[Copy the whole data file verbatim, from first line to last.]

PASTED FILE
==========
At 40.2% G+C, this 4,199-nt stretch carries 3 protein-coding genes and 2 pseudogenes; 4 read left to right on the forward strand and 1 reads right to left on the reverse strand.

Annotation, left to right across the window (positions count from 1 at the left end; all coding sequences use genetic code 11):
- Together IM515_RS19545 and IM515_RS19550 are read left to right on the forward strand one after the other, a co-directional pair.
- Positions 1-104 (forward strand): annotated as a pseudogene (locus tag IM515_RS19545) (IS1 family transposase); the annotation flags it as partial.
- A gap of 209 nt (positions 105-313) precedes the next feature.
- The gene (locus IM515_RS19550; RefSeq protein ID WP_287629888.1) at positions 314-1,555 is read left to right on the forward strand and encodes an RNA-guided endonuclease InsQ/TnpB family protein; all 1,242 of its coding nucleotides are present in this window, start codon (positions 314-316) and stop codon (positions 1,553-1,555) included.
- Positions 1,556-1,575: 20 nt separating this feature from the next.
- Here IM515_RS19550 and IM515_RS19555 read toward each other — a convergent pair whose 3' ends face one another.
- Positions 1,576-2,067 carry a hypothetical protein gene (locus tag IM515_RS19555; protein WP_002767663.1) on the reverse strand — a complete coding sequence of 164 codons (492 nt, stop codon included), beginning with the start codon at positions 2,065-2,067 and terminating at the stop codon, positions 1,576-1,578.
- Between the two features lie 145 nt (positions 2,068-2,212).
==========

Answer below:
At 40.2% G+C, this 4,199-nt stretch carries 3 protein-coding genes and 2 pseudogenes; 4 read left to right on the forward strand and 1 reads right to left on the reverse strand.

Annotation, left to right across the window (positions count from 1 at the left end; all coding sequences use genetic code 11):
- Together IM515_RS19545 and IM515_RS19550 are read left to right on the forward strand one after the other, a co-directional pair.
- Positions 1-104 (forward strand): annotated as a pseudogene (locus tag IM515_RS19545) (IS1 family transposase); the annotation flags it as partial.
- A gap of 209 nt (positions 105-313) precedes the next feature.
- The gene (locus IM515_RS19550; RefSeq protein ID WP_287629888.1) at positions 314-1,555 is read left to right on the forward strand and encodes an RNA-guided endonuclease InsQ/TnpB family protein; all 1,242 of its coding nucleotides are present in this window, start codon (positions 314-316) and stop codon (positions 1,553-1,555) included.
- Positions 1,556-1,575: 20 nt separating this feature from the next.
- Here IM515_RS19550 and IM515_RS19555 read toward each other — a convergent pair whose 3' ends face one another.
- Positions 1,576-2,067 carry a hypothetical protein gene (locus tag IM515_RS19555; protein WP_002767663.1) on the reverse strand — a complete coding sequence of 164 codons (492 nt, stop codon included), beginning with the start codon at positions 2,065-2,067 and terminating at the stop codon, positions 1,576-1,578.
- Between the two features lie 145 nt (positions 2,068-2,212).